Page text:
The London Housing Taskforce has set out 29 proposals to safeguard the delivery of thousands of homes.

A taskforce of leading housing associations, housebuilders and councils has requested an additional £2.2bn in grant funding from the Government to ensure that they are able to deliver thousands of affordable homes needed in the capital.


The London Housing Delivery Taskforce has written to Michael Gove requesting £2.2bn in funding to ensure 5,000 additional homes can be delivered. 

In a letter to Michael Gove, the taskforce warns of a major decline in housebuilding across the country. Its members include the G15 and G320 groups of  housing associations, the National Housing Federation, London Councils, housebuilders including Hill Group and Mount Anvil and the Mayor of London. 

The taskforce calls for the governent to immediately inject an additional £2.2bn in funding grant into London’s Affordable Homes Programme (AHP) and for Public Works Loan Board borrowing rules to be reformed, to allow local authorities to borrow at, “an ideally reduced, fixed-rate”.

See also >> Homes England opens next round of bidding for Affordable Homes Programme

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The letter states that this would enable 5,000 additional council homes to be built in the capital over the next five years, and 800 of these new council homes could be funded with the drop in borrowing costs alone.

An industry-endorsed joint position statement outlines 29 recommendations to tackle key issues currently facing housebuilders.

The recommendations include allowing housing providers to combine Right to Buy receipts with AHP grants to bridge funding gaps, a new grant programme to properly fund refurbishment of existing housing stock.

They also call for the Housing Revenue Account (HRA) debt settlement to be reopened, to enable local authorities to borrow cheaply for housing delivery and for the technical details on second staircases to be issued as a matter of urgency.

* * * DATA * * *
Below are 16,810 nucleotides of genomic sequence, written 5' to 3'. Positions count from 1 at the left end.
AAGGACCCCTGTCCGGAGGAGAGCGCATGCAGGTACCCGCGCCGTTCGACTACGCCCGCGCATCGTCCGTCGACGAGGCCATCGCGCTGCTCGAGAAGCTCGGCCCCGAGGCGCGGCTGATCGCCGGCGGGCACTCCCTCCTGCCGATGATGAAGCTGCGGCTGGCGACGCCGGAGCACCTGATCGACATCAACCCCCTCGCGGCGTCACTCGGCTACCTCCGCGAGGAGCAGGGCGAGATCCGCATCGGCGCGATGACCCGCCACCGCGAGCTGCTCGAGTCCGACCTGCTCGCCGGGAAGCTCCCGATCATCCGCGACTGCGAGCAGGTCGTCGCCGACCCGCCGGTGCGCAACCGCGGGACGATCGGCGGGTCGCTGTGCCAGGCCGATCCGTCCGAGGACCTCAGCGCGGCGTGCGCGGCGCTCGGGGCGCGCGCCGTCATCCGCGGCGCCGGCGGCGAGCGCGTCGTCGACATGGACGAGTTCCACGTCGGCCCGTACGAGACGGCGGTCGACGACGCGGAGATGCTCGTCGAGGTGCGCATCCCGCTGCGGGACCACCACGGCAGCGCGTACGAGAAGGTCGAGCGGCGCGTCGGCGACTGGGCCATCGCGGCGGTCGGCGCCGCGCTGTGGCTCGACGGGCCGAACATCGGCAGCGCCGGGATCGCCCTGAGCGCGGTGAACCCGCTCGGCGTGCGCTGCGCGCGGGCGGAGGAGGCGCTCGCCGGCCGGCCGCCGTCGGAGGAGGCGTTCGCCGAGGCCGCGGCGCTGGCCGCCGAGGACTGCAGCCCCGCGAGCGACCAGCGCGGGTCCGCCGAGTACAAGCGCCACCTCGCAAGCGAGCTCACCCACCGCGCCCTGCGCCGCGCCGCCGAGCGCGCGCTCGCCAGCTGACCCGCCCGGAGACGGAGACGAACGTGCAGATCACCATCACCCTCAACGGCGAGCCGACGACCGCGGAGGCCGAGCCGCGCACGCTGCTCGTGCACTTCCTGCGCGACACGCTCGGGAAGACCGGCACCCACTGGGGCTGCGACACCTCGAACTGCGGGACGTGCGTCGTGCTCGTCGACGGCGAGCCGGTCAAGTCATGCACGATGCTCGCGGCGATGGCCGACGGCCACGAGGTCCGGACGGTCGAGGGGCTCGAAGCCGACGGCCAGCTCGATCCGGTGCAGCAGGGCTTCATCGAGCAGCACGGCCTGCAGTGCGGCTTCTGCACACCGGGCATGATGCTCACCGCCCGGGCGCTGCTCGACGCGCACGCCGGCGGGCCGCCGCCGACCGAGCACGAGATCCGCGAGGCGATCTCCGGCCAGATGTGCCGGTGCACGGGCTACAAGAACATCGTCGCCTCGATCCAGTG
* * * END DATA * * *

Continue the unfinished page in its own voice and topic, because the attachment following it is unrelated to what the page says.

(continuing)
In August this year, Khan wrote to Michael Gove calling for an additional £2.2bn in affordable housing investment to prevent housebuilding from grinding to a halt.

The London Housing Delivery Taskforce was first convened by Khan during the pandemic to discuss solutions to the housing crisis in London.

The taskforce met again in December 2022 following the mini-budget. It reconvened again between August and September this year.

Fiona Fletcher-Smith, chair of the G15, a group of London’s leading housing associations, said: “Housing associations are facing very tough decisions in the face of high interest rates, cost inflation and wider uncertainty. We are prioritising investment in existing homes and services, but have had to slow down the development of much-needed new homes.

She added: “We have to get the sector building again in order to meet the scale of today’s housing crisis, but without long-term thinking, certainty and political commitment that is just not possible”.

A Fair Deal for Housing campaign 

A fair deal 3x2

Housing Today believes the government should not back away from its manifesto pledge of building 300,000 new homes a year by the middle of the decade. We badly need more homes and a lack of supply is a major factor in creating problems of affordability for both buyers and renters.

Over the next few months, Housing Today will be exploring potential solutions to help us ramp up housebuilding to 300,000. These are likely to include different ways of working, funding asks of government and policy ideas that could boost housebuilding.

We want to hear from you: what do you think can make a difference at a policy level?

What can the industry do better?

We believe that, with the right commitments from ministers and the industry, it is possible to build more homes and help the government to meet its objectives to “build beautiful”, improve quality and safety, boost home ownership and level up the UK.

Click here to find out more about the campaign

To contribute ideas to our A Fair Deal for Housing Ideas Zone database, click here.

A Fair Deal for Housing is part of the Building the Future Commission